Mr J. Hewitt – I am writing to thank you for the money that you sent me, which I received quite safe last Tuesday morning, but I was quite surprised at the abusing letter you sent me: and as to saying the child belongs to Charley, that quite untrue, for I am quite sure it belongs to you, and if you do not continue to pay the money I shall swear it on you, because I have things against you to show plain proof. You know you bought me gin and came to meet me with it, but I didn’t take it. and then you sent me that 10s. That has done it at once if I was to swear you. I shall be sure to get pay, for Lord Leigh only asks the girl a few questions and if I tell him you cannot get over it, and it will be nothing but the truth. The time will tell anyone; it comes from Whit-Sunday, at least. I never had any dealings with anybody else, and if old Joe says he can prove it, I should like him to do so. And as for my carrying on here with chaps, I have only spoken to one since I left Stoneleigh. I can get that proved by the people at Moreton Morrell, and can get it proved that those people that told you are very great liars. If they were to look at home and themselves, they have no room to talk about me, and as for you calling me a prostitute, I think you had better mind, or I shall come over and see you and some one else too. I shall expect to hear from you again on the eighth of next month, or I shall swear it was you. The child belongs to you. I should never have said it was yours if you did not get me into trouble, and now you must help me to get out it. People were great liars to say we knocked French’s wheat down, and if we had, the child did not come from that, but we did not. F. Dodd.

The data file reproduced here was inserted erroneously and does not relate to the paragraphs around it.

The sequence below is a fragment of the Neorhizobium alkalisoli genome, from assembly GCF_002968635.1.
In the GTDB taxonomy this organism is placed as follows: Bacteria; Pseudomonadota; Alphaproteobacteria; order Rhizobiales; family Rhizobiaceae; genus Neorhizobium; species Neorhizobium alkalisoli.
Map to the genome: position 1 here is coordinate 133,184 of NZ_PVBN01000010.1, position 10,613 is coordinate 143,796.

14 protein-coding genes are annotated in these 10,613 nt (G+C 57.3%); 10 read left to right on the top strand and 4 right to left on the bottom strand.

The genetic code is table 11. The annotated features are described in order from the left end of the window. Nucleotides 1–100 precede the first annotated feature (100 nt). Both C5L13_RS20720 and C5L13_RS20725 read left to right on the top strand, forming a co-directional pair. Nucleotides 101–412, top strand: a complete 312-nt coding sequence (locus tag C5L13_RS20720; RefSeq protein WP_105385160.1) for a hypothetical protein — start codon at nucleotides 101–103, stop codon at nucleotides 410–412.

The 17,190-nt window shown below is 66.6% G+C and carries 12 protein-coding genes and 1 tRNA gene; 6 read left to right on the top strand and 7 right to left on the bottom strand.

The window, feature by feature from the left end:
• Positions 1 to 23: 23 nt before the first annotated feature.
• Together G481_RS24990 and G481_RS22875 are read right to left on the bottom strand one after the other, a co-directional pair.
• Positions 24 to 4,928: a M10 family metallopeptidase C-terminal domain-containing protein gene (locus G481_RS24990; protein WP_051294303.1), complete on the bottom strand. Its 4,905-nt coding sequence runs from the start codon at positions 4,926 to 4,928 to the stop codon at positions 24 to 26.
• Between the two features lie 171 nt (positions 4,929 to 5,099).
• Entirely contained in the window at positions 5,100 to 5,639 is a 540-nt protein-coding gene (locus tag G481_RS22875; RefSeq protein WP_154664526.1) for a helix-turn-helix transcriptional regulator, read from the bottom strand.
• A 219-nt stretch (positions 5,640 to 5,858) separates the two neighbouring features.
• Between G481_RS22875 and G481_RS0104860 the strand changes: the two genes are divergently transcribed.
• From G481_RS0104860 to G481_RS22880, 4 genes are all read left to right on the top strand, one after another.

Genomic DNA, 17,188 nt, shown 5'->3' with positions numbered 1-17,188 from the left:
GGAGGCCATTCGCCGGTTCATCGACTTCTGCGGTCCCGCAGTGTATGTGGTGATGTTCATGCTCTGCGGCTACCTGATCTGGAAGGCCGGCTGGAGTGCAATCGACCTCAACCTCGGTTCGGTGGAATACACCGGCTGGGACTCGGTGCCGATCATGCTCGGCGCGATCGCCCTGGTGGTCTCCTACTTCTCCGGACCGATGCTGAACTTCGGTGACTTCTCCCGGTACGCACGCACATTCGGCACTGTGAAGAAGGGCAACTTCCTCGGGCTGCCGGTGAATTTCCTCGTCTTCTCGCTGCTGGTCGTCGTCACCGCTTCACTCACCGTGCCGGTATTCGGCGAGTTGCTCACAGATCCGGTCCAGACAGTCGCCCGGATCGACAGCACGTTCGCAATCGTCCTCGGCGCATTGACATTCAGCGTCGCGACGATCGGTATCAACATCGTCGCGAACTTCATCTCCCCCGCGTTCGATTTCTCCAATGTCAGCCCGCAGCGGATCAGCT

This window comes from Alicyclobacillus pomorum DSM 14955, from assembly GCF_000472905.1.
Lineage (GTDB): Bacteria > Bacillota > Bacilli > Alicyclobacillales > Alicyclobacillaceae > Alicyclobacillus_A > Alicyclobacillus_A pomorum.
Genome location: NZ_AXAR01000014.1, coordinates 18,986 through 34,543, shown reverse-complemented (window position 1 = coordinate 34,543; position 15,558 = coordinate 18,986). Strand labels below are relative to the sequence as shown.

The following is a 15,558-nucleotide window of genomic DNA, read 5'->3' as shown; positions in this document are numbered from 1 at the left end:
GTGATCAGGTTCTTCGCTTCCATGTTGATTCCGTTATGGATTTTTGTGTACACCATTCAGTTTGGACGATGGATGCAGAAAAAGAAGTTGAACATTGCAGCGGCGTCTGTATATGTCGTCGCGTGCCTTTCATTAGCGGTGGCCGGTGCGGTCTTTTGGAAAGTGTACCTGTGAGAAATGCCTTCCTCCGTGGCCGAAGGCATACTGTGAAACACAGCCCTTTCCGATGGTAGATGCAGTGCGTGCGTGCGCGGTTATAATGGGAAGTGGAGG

Several truths emerge from this exchange. Firstly, Fanny and Joe had enjoyed a brief but tumultuous sexual relationship. Secondly, Fanny had what we might call something of a reputation – she was clearly a very attractive and passionate young woman. Thirdly, Joe Hewitt had been swept off his feet but, while being prepared to send money for the upkeep of his daughter, saw no future in a long term relationship with Fanny Dodd.